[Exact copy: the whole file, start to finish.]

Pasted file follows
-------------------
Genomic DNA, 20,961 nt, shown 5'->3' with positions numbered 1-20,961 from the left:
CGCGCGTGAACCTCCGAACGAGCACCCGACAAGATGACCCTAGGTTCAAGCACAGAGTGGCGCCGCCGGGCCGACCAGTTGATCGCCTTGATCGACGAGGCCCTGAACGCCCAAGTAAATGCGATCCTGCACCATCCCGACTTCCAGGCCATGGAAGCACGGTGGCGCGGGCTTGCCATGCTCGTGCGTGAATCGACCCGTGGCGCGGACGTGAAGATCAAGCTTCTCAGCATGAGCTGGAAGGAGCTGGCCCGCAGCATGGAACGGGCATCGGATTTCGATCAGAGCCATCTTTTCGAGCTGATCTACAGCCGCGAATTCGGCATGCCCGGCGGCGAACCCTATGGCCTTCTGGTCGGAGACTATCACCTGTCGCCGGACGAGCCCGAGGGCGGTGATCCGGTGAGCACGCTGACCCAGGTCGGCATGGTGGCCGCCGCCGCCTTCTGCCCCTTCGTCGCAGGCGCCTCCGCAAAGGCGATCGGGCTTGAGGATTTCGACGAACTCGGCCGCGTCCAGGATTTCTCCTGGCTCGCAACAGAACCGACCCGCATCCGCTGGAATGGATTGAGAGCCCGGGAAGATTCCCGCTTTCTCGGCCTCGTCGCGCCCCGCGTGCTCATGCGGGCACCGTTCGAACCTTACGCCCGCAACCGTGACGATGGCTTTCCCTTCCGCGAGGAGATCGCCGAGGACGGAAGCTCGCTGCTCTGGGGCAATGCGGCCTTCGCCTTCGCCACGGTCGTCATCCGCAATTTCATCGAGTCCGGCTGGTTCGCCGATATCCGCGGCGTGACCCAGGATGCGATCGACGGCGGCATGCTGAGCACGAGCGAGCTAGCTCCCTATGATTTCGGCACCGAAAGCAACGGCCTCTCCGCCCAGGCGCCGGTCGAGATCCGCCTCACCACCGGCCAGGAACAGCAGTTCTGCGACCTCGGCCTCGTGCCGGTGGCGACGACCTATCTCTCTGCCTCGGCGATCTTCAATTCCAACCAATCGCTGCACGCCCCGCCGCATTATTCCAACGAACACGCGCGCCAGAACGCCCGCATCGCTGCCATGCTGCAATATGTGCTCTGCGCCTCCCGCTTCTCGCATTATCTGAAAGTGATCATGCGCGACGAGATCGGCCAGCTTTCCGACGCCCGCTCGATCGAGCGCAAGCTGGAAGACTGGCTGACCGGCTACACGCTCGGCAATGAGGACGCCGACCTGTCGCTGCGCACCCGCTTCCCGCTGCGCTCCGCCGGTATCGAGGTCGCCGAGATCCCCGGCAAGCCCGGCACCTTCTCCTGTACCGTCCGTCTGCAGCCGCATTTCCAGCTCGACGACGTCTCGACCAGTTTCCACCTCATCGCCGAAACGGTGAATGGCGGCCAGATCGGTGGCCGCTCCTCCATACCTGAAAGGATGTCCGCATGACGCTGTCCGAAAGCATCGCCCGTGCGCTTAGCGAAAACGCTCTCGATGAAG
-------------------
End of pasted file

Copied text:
Genomic DNA, 20,961 nt, shown 5'->3' with positions numbered 1-20,961 from the left:
CGCGCGTGAACCTCCGAACGAGCACCCGACAAGATGACCCTAGGTTCAAGCACAGAGTGGCGCCGCCGGGCCGACCAGTTGATCGCCTTGATCGACGAGGCCCTGAACGCCCAAGTAAATGCGATCCTGCACCATCCCGACTTCCAGGCCATGGAAGCACGGTGGCGCGGGCTTGCCATGCTCGTGCGTGAATCGACCCGTGGCGCGGACGTGAAGATCAAGCTTCTCAGCATGAGCTGGAAGGAGCTGGCCCGCAGCATGGAACGGGCATCGGATTTCGATCAGAGCCATCTTTTCGAGCTGATCTACAGCCGCGAATTCGGCATGCCCGGCGGCGAACCCTATGGCCTTCTGGTCGGAGACTATCACCTGTCGCCGGACGAGCCCGAGGGCGGTGATCCGGTGAGCACGCTGACCCAGGTCGGCATGGTGGCCGCCGCCGCCTTCTGCCCCTTCGTCGCAGGCGCCTCCGCAAAGGCGATCGGGCTTGAGGATTTCGACGAACTCGGCCGCGTCCAGGATTTCTCCTGGCTCGCAACAGAACCGACCCGCATCCGCTGGAATGGATTGAGAGCCCGGGAAGATTCCCGCTTTCTCGGCCTCGTCGCGCCCCGCGTGCTCATGCGGGCACCGTTCGAACCTTACGCCCGCAACCGTGACGATGGCTTTCCCTTCCGCGAGGAGATCGCCGAGGACGGAAGCTCGCTGCTCTGGGGCAATGCGGCCTTCGCCTTCGCCACGGTCGTCATCCGCAATTTCATCGAGTCCGGCTGGTTCGCCGATATCCGCGGCGTGACCCAGGATGCGATCGACGGCGGCATGCTGAGCACGAGCGAGCTAGCTCCCTATGATTTCGGCACCGAAAGCAACGGCCTCTCCGCCCAGGCGCCGGTCGAGATCCGCCTCACCACCGGCCAGGAACAGCAGTTCTGCGACCTCGGCCTCGTGCCGGTGGCGACGACCTATCTCTCTGCCTCGGCGATCTTCAATTCCAACCAATCGCTGCACGCCCCGCCGCATTATTCCAACGAACACGCGCGCCAGAACGCCCGCATCGCTGCCATGCTGCAATATGTGCTCTGCGCCTCCCGCTTCTCGCATTATCTGAAAGTGATCATGCGCGACGAGATCGGCCAGCTTTCCGACGCCCGCTCGATCGAGCGCAAGCTGGAAGACTGGCTGACCGGCTACACGCTCGGCAATGAGGACGCCGACCTGTCGCTGCGCACCCGCTTCCCGCTGCGCTCCGCCGGTATCGAGGTCGCCGAGATCCCCGGCAAGCCCGGCACCTTCTCCTGTACCGTCCGTCTGCAGCCGCATTTCCAGCTCGACGACGTCTCGACCAGTTTCCACCTCATCGCCGAAACGGTGAATGGCGGCCAGATCGGTGGCCGCTCCTCCATACCTGAAAGGATGTCCGCATGACGCTGTCCGAAAGCATCGCCCGTGCGCTTAGCGAAAACGCTCTCGATGAAG